Gunnerís Mate Osmond Ingram attempts to release Cassinís last depth charge, 15 October 1917, by Charles B. Falls.
Osmond Kelly Ingram was born at Pratt City, Alabama on 4 August 1887 and joined the Navy on 24 November 1903.
Gunner's Mate Osmond Ingram

Naval History & Heritage Command photo NH 1876.

Gunner's Mate Osmond Ingram.

As Gunner’s Mate First Class, he was serving in Cassin on 15 October 1917 when she was attacked by German submarine U-61 about 20 miles off Mine Head, southeast of Queenstown, Ireland.

Sighting an approaching torpedo and realizing it would strike near the stern and possibly doom his ship, he rushed aft to jettison the ship’s depth charges. The torpedo hit before he could complete the job, however, blowing him overboard.

Gunner’s Mate Ingram was the first US Navy enlisted man killed in action in World War I, and also the first for whom a ship was named. He was posthumously awarded the Medal of Honor as follows:


For extraordinary heroism in the presence of the enemy on the occasion of the torpedoing of the Cassin, on 15 October 1917. While the Cassin was searching for the submarine, Ingram sighted the torpedo coming, and realizing that it might strike the ship aft in the vicinity of the depth charges, ran aft with the intention of releasing the depth charges before the torpedo could reach the Cassin. The torpedo struck the ship before he could accomplish his purpose and Ingram was killed by the explosion. The depth charges exploded immediately afterward. His life was sacrificed in an attempt to save the ship and his shipmates, as the damage to the ship would have been much less if he had been able to release the depth charges.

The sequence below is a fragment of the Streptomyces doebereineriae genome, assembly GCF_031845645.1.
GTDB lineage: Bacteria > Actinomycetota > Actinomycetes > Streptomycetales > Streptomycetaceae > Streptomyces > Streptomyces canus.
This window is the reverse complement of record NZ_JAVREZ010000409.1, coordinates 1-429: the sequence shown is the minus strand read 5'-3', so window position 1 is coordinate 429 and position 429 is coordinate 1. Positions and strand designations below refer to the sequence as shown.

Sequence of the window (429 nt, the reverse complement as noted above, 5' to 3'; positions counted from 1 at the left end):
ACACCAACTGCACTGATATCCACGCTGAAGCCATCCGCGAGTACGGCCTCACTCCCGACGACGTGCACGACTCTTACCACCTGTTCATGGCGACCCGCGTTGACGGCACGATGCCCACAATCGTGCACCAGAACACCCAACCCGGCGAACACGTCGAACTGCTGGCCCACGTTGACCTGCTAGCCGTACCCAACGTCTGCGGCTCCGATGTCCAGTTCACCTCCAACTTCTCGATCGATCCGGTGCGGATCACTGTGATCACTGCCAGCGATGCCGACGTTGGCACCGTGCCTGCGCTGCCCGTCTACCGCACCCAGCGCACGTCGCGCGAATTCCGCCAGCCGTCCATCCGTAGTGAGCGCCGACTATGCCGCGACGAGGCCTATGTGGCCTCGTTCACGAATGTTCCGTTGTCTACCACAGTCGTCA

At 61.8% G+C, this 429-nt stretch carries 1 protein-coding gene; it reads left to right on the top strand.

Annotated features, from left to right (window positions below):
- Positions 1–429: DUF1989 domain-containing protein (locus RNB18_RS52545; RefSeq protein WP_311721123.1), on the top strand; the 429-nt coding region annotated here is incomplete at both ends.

Source: Naval History & Heritage Command, DANFS; Home of Heroes.